G-Cloud 10 arrives with 3,500 suppliers

Joe Curtis

3 Jul, 2018

G-Cloud 10 is now live, with more than 3,500 suppliers listed on the latest iteration of the framework.

More than 90% of the 3,505 companies who’ll be competing for public sector contracts are SMBs, according to the Crown Commercial Service (CCS), and there are 649 more vendors listed on the new version of G-Cloud than there were on its previous incarnation.

“Small businesses are the backbone of our economy, delivering innovative solutions in partnership with the public sector, fuelling economic growth and supporting the delivery of efficient, effective public services that meet the needs of citizens,” said Oliver Dowden, minister for implementation, who oversees CCS.

“The success of G-Cloud demonstrates how we are breaking down the barriers for SMBs who want to supply to government.”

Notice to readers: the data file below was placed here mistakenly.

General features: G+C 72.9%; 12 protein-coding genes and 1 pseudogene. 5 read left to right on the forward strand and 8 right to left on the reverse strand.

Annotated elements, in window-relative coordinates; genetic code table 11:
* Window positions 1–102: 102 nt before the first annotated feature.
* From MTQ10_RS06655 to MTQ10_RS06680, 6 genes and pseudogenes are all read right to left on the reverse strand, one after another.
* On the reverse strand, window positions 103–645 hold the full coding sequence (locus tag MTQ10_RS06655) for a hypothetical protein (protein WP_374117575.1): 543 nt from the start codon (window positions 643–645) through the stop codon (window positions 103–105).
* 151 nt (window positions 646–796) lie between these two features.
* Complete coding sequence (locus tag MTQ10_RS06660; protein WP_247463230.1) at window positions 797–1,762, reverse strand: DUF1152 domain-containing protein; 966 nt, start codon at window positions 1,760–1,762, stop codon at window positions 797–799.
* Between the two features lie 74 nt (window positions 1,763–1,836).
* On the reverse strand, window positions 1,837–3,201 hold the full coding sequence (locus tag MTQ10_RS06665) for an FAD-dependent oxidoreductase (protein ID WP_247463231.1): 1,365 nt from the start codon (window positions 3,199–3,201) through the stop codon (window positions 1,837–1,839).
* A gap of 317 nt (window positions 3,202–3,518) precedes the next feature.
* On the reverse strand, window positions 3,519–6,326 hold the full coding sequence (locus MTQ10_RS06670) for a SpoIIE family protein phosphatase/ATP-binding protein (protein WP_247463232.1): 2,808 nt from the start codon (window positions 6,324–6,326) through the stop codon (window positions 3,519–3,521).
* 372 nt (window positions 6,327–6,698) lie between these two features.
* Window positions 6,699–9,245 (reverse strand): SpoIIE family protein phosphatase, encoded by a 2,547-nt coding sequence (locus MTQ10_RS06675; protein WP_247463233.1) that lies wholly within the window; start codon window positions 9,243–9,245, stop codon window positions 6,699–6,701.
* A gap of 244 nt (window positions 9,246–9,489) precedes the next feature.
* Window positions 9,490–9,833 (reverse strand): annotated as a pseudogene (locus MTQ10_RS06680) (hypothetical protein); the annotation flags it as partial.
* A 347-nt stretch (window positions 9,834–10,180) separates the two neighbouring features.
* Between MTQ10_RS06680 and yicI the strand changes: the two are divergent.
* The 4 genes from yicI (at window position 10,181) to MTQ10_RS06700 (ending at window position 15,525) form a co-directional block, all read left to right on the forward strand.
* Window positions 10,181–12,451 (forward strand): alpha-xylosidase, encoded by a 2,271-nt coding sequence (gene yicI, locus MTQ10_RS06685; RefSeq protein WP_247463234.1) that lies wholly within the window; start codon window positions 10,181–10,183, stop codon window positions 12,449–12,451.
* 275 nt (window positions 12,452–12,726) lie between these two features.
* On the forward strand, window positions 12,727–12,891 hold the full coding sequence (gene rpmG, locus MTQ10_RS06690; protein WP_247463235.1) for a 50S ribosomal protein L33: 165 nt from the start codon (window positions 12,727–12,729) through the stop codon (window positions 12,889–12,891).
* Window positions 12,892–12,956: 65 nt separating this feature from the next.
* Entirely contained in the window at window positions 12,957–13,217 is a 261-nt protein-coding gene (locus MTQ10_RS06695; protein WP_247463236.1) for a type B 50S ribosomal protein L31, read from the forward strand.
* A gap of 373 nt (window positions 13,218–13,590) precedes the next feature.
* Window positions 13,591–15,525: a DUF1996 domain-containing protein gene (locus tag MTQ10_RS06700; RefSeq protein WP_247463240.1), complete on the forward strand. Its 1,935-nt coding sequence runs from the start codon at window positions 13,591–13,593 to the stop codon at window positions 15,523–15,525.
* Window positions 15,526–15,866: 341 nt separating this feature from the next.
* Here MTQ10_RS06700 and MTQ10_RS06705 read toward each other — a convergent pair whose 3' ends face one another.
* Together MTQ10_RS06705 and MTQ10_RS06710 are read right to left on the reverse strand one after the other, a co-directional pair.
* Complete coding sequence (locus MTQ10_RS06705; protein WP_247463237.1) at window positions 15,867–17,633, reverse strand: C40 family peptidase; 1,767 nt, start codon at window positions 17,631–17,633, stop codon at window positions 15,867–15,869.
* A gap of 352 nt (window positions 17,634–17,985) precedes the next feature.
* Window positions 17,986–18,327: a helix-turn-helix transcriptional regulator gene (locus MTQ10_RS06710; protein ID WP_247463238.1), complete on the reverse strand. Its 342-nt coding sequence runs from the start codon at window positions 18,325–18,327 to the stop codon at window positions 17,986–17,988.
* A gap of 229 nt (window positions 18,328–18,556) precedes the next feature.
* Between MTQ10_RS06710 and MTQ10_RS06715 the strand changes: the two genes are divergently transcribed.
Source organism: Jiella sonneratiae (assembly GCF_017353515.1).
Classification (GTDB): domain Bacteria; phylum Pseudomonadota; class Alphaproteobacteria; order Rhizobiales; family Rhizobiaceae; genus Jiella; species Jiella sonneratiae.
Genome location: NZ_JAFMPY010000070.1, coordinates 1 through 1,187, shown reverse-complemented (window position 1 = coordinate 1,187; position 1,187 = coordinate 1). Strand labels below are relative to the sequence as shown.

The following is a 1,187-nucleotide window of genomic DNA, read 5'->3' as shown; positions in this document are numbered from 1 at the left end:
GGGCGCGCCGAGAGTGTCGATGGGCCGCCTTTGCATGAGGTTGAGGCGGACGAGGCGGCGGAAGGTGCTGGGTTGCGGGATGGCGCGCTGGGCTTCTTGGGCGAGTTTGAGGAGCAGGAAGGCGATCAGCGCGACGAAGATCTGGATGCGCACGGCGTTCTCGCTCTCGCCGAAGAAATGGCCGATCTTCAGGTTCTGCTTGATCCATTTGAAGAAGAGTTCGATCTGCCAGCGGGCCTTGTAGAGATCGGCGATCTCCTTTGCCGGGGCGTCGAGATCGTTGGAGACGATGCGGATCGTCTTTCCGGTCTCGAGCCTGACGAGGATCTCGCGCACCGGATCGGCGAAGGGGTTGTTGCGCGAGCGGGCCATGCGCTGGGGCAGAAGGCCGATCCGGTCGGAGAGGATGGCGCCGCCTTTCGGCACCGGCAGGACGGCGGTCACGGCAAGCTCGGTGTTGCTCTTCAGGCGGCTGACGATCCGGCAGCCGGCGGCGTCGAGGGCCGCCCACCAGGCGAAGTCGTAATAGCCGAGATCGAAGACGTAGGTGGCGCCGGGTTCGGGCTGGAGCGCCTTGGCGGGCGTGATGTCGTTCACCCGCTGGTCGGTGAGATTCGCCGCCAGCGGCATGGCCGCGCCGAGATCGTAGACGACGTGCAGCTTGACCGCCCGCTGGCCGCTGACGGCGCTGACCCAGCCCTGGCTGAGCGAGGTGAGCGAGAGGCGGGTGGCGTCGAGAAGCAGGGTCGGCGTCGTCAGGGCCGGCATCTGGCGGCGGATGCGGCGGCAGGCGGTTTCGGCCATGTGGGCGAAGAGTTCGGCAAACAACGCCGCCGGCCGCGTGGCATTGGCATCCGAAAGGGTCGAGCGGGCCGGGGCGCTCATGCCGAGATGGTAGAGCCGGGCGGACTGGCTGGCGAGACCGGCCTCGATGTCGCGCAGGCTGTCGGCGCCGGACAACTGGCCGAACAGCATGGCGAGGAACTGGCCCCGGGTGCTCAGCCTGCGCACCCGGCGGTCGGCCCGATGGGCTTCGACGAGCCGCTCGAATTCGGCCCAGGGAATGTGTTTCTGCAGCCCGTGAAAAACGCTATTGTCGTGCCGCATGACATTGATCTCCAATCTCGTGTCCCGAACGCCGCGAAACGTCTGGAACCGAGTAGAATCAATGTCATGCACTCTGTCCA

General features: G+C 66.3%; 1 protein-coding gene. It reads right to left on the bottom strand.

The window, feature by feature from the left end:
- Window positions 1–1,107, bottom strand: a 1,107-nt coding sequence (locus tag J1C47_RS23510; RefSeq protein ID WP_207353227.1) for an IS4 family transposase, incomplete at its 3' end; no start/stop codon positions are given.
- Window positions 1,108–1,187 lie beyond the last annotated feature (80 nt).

Government figures show that G-Cloud has racked up £3.1 billion in sales since its launch in 2012, with 48% of that going to SMBs.

But SMBs have criticised the framework for its inability to allow them to change their prices on a given iteration – e.g. G-Cloud 9 – if their own costs increase.

Nevertheless, suppliers welcomed the launch of the latest version, with UKCloud founder Simon Hansford, whose firm has listed services since G-Cloud’s inception, saying: “With each iteration the framework has seen enhanced functionality and an increased volume of transactions as it has supported a thriving ecosystem of UK tech SMBs that have succeeded in winning business through it.”

G-Cloud allows public sector departments to put cloud contracts up to tender to a wider pool of bidders that are often smaller than the big tech firms that have historically benefitted from UK government spending.

The arrival of G-Cloud 10 was in doubt for some time, after the government originally said G-Cloud 9 would remain in place until May 2019, rethinking its decision earlier this year.

A new framework means suppliers can list new services they provide and adjust their prices.